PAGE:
Just when you think the Santa season is over, a most interesting request was put to me. A local church’s men's group invited me to their monthly lunch gathering to give a talk, and this is in their own words, "speak to our group about your annual Santa gigs from a Christian perspective and your ability to spread the Good News". Now with the "post Santa gig season retrospect" going on, you may or may not be surprised to hear that my being Santa usually generates a series of rather critical comments, particularly in Church settings and because of these comments, I have come to realize that there are still some people, that unless something’s mentioned in the Bible, think that it’s wrong. So as I dwelt on this request to speak to this men’s group, my mind went to a few of those criticisms from my fellow Christians which felt like a criticism of my mission during the Christmas Season, and also my integrity.
What I’d say to those people who feel there is no place for Santa at a church event, or feel that is may be wrong or even evil, "ho ho no!". First I’d ask them to get to know me, then believe what they want, but please don't condemn what I consider to be my "Christmas Mission in life". My thoughts also go to the fact that Santa has been a centuries old tradition, focused on Saint Nicholas, the patron saint of charity. Saint Nicholas has been depicted wearing red, green and blue, having a large fur lined coat and furry hat, but many detractors still wish to maintain that Santa is strictly a commercial character, an invention of Coca Cola. However, self admittedly by Coke, they just borrowed Santa to promote their product. (By the way the Coke Santa has buttons, historically Santa only had fur).
Can my Santa be a Christian testimony and not detract from the true meaning of Christmas? Of course I would say "Yes". Christmas and the reason for its celebration should be in our hearts daily. Not just a December “thingee”. The purpose in celebrating Christmas daily should give us in part, a focus on Christ's birth and charity; Santa is the centuries old personification of charity. So I dress in a red suit for a few weeks of the year, to personify that charity in an incarnational kind of way.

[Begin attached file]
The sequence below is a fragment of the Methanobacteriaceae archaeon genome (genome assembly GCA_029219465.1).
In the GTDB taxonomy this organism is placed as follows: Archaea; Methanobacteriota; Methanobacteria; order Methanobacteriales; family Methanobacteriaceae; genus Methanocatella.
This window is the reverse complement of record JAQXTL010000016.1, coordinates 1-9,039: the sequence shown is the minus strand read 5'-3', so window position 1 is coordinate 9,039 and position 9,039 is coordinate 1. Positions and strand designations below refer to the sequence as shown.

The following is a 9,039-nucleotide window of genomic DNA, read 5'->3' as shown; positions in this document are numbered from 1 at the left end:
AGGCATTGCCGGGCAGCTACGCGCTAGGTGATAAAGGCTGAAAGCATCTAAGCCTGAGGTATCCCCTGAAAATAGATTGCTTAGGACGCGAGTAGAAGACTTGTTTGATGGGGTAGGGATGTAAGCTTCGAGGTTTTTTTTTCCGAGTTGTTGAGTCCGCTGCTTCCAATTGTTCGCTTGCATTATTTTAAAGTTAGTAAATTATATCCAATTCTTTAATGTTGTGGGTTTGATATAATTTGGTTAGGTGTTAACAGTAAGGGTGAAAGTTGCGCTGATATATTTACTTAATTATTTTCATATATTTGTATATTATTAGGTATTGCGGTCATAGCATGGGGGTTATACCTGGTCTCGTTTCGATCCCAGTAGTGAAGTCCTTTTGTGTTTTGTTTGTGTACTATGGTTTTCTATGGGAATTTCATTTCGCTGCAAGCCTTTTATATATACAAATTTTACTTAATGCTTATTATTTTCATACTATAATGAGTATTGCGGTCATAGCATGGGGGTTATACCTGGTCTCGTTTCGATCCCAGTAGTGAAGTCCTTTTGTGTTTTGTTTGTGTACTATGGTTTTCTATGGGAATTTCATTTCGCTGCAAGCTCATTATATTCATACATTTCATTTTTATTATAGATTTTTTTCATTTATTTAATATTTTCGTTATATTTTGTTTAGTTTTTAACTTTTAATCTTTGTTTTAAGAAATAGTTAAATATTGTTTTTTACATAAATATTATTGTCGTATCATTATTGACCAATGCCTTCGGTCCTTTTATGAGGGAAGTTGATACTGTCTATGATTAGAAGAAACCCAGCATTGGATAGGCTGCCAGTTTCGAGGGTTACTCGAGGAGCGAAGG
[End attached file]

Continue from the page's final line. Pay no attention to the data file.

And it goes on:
It reminds me of the religious paintings on my motorcycle. In and of themselves they are nothing, but they become a drawing card to interested enthusiasts whereby we then enter into a conversation about Christ. Unbelievable! Often in December, just my appearance, my long white hair, white beard and big belly draws all kinds of people to me. People come up to me and say "I've been good, Santa" and I respond with, "but have you been a blessing to you family, kids, friends?" I then give them a candy "J" and inevitably the story turns to and focuses on who Christ is and the reason for his birth.
My mind goes back to a moment in time when I was dressed as Santa and an adult father sat on my knee and said "I've been good Santa"; his son chirped up, "but my sister hasn't, she ran away from home". For the next 45 minutes this father sat on my knee crying as we discussed the situation. Eventually I was able to connect him with relatives of mine who attended a local church who could work with him. That is only one story out many, but one that is very memorable to me. I will trade all of the criticism I receive for moments like that, and there have been many moments like that one.
As I type this short little essay, I have decided to accept the "gig" and explain my ministry to that group of men who I am quite sure have not been the biggest Santa fans in history, but seemingly have open hearts to listen to my testimony. Peace John vanDyck Jr.